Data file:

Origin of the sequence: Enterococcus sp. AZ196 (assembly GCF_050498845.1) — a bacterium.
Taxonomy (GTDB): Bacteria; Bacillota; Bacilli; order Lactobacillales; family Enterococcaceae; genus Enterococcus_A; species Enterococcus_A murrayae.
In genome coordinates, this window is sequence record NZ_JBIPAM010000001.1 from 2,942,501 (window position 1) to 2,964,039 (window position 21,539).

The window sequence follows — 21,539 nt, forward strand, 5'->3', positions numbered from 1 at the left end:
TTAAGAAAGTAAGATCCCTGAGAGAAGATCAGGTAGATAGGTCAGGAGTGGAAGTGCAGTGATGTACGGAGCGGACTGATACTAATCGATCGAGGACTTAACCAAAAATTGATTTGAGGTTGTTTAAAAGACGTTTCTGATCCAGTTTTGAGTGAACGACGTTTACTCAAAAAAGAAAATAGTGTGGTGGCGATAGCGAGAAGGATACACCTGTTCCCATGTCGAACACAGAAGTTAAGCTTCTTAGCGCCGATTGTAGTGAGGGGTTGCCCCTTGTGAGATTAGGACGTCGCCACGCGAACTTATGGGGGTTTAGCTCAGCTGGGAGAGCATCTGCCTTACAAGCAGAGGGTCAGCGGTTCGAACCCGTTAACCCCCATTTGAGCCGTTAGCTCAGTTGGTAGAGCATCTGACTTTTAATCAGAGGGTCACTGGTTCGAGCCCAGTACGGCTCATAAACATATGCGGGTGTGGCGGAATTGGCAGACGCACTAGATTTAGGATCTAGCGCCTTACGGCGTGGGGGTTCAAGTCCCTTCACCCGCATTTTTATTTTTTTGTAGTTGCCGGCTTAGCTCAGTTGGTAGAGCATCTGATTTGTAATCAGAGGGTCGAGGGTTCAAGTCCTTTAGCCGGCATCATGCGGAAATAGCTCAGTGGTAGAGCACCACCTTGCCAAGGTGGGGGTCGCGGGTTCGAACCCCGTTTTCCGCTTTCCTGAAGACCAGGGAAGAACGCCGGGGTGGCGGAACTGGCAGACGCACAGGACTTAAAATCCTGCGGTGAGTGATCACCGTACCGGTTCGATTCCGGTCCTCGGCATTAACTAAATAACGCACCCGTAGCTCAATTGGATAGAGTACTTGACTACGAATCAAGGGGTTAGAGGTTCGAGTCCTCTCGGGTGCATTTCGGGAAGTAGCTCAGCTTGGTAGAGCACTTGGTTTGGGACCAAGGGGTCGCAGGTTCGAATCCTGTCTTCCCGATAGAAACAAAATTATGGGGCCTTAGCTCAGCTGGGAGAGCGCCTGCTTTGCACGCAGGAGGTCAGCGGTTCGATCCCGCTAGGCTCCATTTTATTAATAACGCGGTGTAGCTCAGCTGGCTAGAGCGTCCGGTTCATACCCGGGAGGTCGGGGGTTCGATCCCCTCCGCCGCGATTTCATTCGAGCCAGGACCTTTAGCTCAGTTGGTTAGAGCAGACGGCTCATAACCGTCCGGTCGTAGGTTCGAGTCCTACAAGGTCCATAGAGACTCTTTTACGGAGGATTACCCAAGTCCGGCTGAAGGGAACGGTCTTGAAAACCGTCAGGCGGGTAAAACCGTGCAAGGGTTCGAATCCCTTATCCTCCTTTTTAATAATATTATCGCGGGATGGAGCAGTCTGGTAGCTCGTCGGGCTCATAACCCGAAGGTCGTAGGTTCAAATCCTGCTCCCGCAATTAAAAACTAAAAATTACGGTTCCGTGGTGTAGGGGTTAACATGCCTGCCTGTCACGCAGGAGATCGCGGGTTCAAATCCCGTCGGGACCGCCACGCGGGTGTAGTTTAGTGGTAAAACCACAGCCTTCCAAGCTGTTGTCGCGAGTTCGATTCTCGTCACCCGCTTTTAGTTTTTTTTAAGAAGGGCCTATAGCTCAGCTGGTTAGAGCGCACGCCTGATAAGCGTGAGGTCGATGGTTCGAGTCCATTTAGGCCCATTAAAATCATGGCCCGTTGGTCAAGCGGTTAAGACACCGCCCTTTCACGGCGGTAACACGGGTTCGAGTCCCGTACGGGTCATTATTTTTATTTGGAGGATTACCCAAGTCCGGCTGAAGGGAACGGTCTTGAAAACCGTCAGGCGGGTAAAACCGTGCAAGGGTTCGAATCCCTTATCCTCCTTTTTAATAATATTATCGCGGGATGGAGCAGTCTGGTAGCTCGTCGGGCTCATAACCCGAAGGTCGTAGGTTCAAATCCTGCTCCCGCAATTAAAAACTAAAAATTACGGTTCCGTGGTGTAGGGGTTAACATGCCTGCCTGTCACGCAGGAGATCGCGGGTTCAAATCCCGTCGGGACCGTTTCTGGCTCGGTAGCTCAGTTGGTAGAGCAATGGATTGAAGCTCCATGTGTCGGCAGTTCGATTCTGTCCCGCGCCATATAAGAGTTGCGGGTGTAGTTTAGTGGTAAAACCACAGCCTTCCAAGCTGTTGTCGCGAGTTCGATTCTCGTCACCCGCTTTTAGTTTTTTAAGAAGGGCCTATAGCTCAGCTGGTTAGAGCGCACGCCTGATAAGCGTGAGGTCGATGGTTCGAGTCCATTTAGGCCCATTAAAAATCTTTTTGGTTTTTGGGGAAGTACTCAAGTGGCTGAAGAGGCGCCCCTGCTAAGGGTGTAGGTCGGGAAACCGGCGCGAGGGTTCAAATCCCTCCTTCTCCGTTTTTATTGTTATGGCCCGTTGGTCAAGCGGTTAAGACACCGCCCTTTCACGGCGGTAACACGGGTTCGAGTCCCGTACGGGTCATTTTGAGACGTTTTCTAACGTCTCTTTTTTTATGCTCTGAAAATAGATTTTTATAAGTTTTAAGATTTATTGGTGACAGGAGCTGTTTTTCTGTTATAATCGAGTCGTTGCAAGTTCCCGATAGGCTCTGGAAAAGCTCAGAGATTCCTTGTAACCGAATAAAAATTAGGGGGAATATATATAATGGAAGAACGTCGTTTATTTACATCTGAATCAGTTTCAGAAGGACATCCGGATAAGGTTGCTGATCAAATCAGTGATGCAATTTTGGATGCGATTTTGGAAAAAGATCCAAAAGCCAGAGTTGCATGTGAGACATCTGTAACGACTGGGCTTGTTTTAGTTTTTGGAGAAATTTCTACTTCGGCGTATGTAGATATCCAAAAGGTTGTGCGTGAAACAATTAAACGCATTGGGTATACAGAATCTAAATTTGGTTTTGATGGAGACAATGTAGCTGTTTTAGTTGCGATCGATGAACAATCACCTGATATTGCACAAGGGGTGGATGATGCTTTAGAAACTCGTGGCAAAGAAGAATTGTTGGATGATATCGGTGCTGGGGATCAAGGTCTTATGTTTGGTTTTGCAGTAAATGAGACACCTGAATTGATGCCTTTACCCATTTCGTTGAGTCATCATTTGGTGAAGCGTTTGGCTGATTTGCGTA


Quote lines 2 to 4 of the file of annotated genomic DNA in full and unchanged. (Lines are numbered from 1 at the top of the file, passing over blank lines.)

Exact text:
Taxonomy (GTDB): Bacteria; Bacillota; Bacilli; order Lactobacillales; family Enterococcaceae; genus Enterococcus_A; species Enterococcus_A murrayae.
In genome coordinates, this window is sequence record NZ_JBIPAM010000001.1 from 2,942,501 (window position 1) to 2,964,039 (window position 21,539).

The window sequence follows — 21,539 nt, forward strand, 5'->3', positions numbered from 1 at the left end: